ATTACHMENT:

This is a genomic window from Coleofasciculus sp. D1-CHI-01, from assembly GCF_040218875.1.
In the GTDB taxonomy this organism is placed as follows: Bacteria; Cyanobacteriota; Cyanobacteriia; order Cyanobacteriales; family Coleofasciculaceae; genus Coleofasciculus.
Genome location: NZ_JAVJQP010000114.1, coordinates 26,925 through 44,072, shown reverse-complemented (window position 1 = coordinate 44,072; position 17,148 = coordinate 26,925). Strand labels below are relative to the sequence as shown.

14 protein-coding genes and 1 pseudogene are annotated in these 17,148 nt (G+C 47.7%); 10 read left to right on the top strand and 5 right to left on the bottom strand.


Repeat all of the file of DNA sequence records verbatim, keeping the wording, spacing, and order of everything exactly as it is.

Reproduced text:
This is a genomic window from Coleofasciculus sp. D1-CHI-01, from assembly GCF_040218875.1.
In the GTDB taxonomy this organism is placed as follows: Bacteria; Cyanobacteriota; Cyanobacteriia; order Cyanobacteriales; family Coleofasciculaceae; genus Coleofasciculus.
Genome location: NZ_JAVJQP010000114.1, coordinates 26,925 through 44,072, shown reverse-complemented (window position 1 = coordinate 44,072; position 17,148 = coordinate 26,925). Strand labels below are relative to the sequence as shown.

14 protein-coding genes and 1 pseudogene are annotated in these 17,148 nt (G+C 47.7%); 10 read left to right on the top strand and 5 right to left on the bottom strand.